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THOMAS F. (TOM) DAMON

Palo Alto Unified School District,
Director of Adult Education, 1967 - 1982
Principal, Cubberley Adult School, 1958 - 1967

California State Department of Education,
Consultant, Bureau of Adult Education, 1957 - 1958

Los Gatos Unified School District,
Principal, Los Gatos Evening High School, 1954 - 1957

National Association for Public Continuing and Adult Education,
President, 1978 - 1979

Association of California School Administrators,
Adult Education Chair, 1973 - 1976

Santa Clara County Office of Education,
Consultant in Adult and Vocational Education, 1966 - 1969

University of California Extension, San Jose State University Extension,
Instructor of Classes in Adult Education, 1959 - 1970

Audio file

National professional organizations (NAPCAE/AAACE)

Excerpt from an interview with:
THOMAS F. DAMON by CUBA Z. MILLER
December 8, 1994
Los Altos Hills, California

DAMON:
And I think also at the federal level, the national level, NAPCAE [National Association for Public Continuing and Adult Education, pronounced NAP-GEE] has been the spokesman in Washington for any legislation that resulted in monies for basic education and English as a second language monies flowing from Washington to the local districts.

MILLER:
One of the first memories I have of you [chuckling] is encouraging NAPCAE membership. I'm sure that at the very first meeting that I went to as an adult educator that you were there encouraging us to join NAPCAE.

DAMON:
I think my favorite line was, "It's your voice in Washington; and if you're not a member, you ought to be." I recall one of my predecessors, and I guess you'd have to say that this man was kind of a mentor, this was Ted Goldman of San Francisco. I think it was he who first proposed my name as a part of the NAPCAE Board of Directors. That was shortly after I came to Palo Alto, and it would have been in the middle '60s sometime. But he used to speak about NAPCAE, his favorite organization, and he did become president of NAPCAE. He was, unfortunately, killed in an automobile accident during the height of his career.

MILLER:
That's always hard to [take]. California has offered a lot of national leadership to NAPCAE and AAACE [pronounced triple A-C-E] which followed it. Why don't you just kind of give us a rundown of Californians and their contributions to the national level, and if there's anything about the national conferences out here that you might want to say something about?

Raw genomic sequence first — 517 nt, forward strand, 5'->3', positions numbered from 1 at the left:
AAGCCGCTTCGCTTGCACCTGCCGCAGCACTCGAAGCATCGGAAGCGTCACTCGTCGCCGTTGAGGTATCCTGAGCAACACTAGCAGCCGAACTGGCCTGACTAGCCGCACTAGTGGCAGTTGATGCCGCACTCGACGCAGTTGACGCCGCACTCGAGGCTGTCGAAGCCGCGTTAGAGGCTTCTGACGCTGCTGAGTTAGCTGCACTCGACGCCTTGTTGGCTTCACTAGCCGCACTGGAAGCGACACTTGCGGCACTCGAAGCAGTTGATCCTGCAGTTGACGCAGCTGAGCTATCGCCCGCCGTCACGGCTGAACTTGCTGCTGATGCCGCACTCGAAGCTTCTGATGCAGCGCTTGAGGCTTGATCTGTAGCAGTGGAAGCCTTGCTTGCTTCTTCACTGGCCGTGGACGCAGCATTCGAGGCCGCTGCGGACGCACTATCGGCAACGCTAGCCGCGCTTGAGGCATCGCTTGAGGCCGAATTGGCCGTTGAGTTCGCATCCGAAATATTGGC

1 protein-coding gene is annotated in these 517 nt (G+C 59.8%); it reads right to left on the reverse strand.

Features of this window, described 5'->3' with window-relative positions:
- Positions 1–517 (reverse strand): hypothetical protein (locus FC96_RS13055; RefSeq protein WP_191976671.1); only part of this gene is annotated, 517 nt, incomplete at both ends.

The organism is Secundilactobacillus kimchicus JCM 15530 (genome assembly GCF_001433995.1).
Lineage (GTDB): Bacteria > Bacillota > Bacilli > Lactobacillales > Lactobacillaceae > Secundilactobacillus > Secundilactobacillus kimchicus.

DAMON:
Well, our national organization that [historically] relates directly to adult education most directly has been the National Association for Public Continuing and Adult Education. Although there was a name change, it was originally founded as the National Association for Public School Adult Education, NAPSAE; and to be more inclusive and to include the community colleges, they changed it to NAPCAE.

MILLER:
Yes.

DAMON:
And I think the very first president of that group was Manfred Evans when he was Assistant Superintendent for Adult Education in the Los Angeles District. And I don't have the years here, but one of his successors was Ted Goldman.

MILLER:
The man from San Francisco.

DAMON:
From San Francisco. And then there were two others from Los Angeles in fact, three others through the years. There was J. Richard Smith, Dick Smith, who was Assistant Superintendent for Adult Ed there for awhile. Then there was a [Los Angeles] principal whose name I can't think of at the moment [Bob Schenz], who was the president in the early '60s. And then there was Jud [Judson] Bradshaw from San Diego. There was Ray [Raymond T.] McCall, who was from San Jose, who served as president of a great many organizations in California, CCAE and CAAEA, and then finally NAPCAE. And then I served in that role in 1970 and '80.

MILLER:
When was NAPCAE organized?

DAMON:
NAPCAE was organized about [1952-53].

MILLER:
So, in point of fact, California really dominated the leadership in its early years.

DAMON:
In its early years, and I think all of us served on the board before becoming active in the … as president. In '79-80, I think my year was '78-79, and I was followed by Bob [Robert] Rupert of Los Angeles in 1979-80, and I guess he was the last Californian to serve in that position.